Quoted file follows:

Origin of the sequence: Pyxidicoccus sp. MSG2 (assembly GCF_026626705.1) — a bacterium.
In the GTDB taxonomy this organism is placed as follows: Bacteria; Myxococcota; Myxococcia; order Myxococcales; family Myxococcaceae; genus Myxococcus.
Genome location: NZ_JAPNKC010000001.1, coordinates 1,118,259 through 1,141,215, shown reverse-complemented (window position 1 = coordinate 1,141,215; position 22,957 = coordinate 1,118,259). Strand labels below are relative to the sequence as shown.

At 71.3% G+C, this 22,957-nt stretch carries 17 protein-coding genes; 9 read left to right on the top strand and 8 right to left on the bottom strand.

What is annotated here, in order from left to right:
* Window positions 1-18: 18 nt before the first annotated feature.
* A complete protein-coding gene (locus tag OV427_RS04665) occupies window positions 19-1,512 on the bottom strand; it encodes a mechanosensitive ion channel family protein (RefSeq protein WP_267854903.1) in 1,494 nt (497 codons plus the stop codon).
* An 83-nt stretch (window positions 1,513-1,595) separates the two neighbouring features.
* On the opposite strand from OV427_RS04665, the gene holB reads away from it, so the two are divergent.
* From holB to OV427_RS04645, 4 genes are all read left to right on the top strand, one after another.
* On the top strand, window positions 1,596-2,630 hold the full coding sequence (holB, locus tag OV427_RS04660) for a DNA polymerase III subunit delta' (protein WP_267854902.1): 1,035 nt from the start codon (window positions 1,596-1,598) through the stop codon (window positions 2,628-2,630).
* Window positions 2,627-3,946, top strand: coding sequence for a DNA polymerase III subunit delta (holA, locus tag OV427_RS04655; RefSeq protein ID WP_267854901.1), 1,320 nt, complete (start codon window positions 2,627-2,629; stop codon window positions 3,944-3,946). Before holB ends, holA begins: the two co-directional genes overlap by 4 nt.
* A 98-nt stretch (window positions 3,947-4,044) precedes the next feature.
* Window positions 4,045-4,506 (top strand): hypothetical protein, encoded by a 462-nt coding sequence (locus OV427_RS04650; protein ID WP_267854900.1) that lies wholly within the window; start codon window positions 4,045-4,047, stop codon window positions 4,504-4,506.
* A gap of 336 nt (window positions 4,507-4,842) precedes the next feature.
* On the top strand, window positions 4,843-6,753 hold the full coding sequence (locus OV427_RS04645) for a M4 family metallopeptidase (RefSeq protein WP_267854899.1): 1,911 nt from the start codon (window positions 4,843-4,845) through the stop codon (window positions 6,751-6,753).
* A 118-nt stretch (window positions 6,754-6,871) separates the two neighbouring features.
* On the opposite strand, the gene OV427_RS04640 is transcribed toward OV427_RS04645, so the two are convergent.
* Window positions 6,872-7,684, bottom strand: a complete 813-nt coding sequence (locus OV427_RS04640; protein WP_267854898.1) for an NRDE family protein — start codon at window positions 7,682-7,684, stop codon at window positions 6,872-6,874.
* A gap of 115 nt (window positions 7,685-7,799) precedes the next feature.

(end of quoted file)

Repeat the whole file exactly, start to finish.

Origin of the sequence: Pyxidicoccus sp. MSG2 (assembly GCF_026626705.1) — a bacterium.
In the GTDB taxonomy this organism is placed as follows: Bacteria; Myxococcota; Myxococcia; order Myxococcales; family Myxococcaceae; genus Myxococcus.
Genome location: NZ_JAPNKC010000001.1, coordinates 1,118,259 through 1,141,215, shown reverse-complemented (window position 1 = coordinate 1,141,215; position 22,957 = coordinate 1,118,259). Strand labels below are relative to the sequence as shown.

At 71.3% G+C, this 22,957-nt stretch carries 17 protein-coding genes; 9 read left to right on the top strand and 8 right to left on the bottom strand.

What is annotated here, in order from left to right:
* Window positions 1-18: 18 nt before the first annotated feature.
* A complete protein-coding gene (locus tag OV427_RS04665) occupies window positions 19-1,512 on the bottom strand; it encodes a mechanosensitive ion channel family protein (RefSeq protein WP_267854903.1) in 1,494 nt (497 codons plus the stop codon).
* An 83-nt stretch (window positions 1,513-1,595) separates the two neighbouring features.
* On the opposite strand from OV427_RS04665, the gene holB reads away from it, so the two are divergent.
* From holB to OV427_RS04645, 4 genes are all read left to right on the top strand, one after another.
* On the top strand, window positions 1,596-2,630 hold the full coding sequence (holB, locus tag OV427_RS04660) for a DNA polymerase III subunit delta' (protein WP_267854902.1): 1,035 nt from the start codon (window positions 1,596-1,598) through the stop codon (window positions 2,628-2,630).
* Window positions 2,627-3,946, top strand: coding sequence for a DNA polymerase III subunit delta (holA, locus tag OV427_RS04655; RefSeq protein ID WP_267854901.1), 1,320 nt, complete (start codon window positions 2,627-2,629; stop codon window positions 3,944-3,946). Before holB ends, holA begins: the two co-directional genes overlap by 4 nt.
* A 98-nt stretch (window positions 3,947-4,044) precedes the next feature.
* Window positions 4,045-4,506 (top strand): hypothetical protein, encoded by a 462-nt coding sequence (locus OV427_RS04650; protein ID WP_267854900.1) that lies wholly within the window; start codon window positions 4,045-4,047, stop codon window positions 4,504-4,506.
* A gap of 336 nt (window positions 4,507-4,842) precedes the next feature.
* On the top strand, window positions 4,843-6,753 hold the full coding sequence (locus OV427_RS04645) for a M4 family metallopeptidase (RefSeq protein WP_267854899.1): 1,911 nt from the start codon (window positions 4,843-4,845) through the stop codon (window positions 6,751-6,753).
* A 118-nt stretch (window positions 6,754-6,871) separates the two neighbouring features.
* On the opposite strand, the gene OV427_RS04640 is transcribed toward OV427_RS04645, so the two are convergent.
* Window positions 6,872-7,684, bottom strand: a complete 813-nt coding sequence (locus OV427_RS04640; protein WP_267854898.1) for an NRDE family protein — start codon at window positions 7,682-7,684, stop codon at window positions 6,872-6,874.
* A gap of 115 nt (window positions 7,685-7,799) precedes the next feature.